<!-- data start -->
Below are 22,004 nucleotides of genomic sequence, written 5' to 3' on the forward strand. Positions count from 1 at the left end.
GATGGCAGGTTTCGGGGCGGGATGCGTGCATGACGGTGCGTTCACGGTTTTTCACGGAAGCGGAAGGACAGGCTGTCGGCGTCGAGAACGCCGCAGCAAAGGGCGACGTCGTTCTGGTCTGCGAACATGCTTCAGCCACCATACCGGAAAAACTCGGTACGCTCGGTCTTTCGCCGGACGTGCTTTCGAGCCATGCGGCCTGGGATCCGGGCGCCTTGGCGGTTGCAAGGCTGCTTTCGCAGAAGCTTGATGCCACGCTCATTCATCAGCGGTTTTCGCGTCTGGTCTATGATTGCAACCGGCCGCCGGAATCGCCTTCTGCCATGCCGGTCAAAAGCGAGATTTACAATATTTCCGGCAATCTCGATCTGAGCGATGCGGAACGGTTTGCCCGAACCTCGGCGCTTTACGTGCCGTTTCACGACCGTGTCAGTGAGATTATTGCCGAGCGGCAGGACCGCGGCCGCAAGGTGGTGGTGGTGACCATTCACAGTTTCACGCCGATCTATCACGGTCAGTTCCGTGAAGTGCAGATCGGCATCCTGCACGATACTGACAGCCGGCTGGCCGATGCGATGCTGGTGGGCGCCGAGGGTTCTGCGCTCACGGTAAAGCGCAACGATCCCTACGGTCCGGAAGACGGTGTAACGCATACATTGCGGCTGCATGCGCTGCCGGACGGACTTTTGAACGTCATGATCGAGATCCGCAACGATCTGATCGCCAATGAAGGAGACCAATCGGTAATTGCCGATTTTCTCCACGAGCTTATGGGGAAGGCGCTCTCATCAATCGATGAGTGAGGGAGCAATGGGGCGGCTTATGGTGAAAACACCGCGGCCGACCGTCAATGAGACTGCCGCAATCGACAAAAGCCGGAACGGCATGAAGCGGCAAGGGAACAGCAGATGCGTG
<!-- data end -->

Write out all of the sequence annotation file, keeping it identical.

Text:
Below are 22,004 nucleotides of genomic sequence, written 5' to 3' on the forward strand. Positions count from 1 at the left end.
GATGGCAGGTTTCGGGGCGGGATGCGTGCATGACGGTGCGTTCACGGTTTTTCACGGAAGCGGAAGGACAGGCTGTCGGCGTCGAGAACGCCGCAGCAAAGGGCGACGTCGTTCTGGTCTGCGAACATGCTTCAGCCACCATACCGGAAAAACTCGGTACGCTCGGTCTTTCGCCGGACGTGCTTTCGAGCCATGCGGCCTGGGATCCGGGCGCCTTGGCGGTTGCAAGGCTGCTTTCGCAGAAGCTTGATGCCACGCTCATTCATCAGCGGTTTTCGCGTCTGGTCTATGATTGCAACCGGCCGCCGGAATCGCCTTCTGCCATGCCGGTCAAAAGCGAGATTTACAATATTTCCGGCAATCTCGATCTGAGCGATGCGGAACGGTTTGCCCGAACCTCGGCGCTTTACGTGCCGTTTCACGACCGTGTCAGTGAGATTATTGCCGAGCGGCAGGACCGCGGCCGCAAGGTGGTGGTGGTGACCATTCACAGTTTCACGCCGATCTATCACGGTCAGTTCCGTGAAGTGCAGATCGGCATCCTGCACGATACTGACAGCCGGCTGGCCGATGCGATGCTGGTGGGCGCCGAGGGTTCTGCGCTCACGGTAAAGCGCAACGATCCCTACGGTCCGGAAGACGGTGTAACGCATACATTGCGGCTGCATGCGCTGCCGGACGGACTTTTGAACGTCATGATCGAGATCCGCAACGATCTGATCGCCAATGAAGGAGACCAATCGGTAATTGCCGATTTTCTCCACGAGCTTATGGGGAAGGCGCTCTCATCAATCGATGAGTGAGGGAGCAATGGGGCGGCTTATGGTGAAAACACCGCGGCCGACCGTCAATGAGACTGCCGCAATCGACAAAAGCCGGAACGGCATGAAGCGGCAAGGGAACAGCAGATGCGTG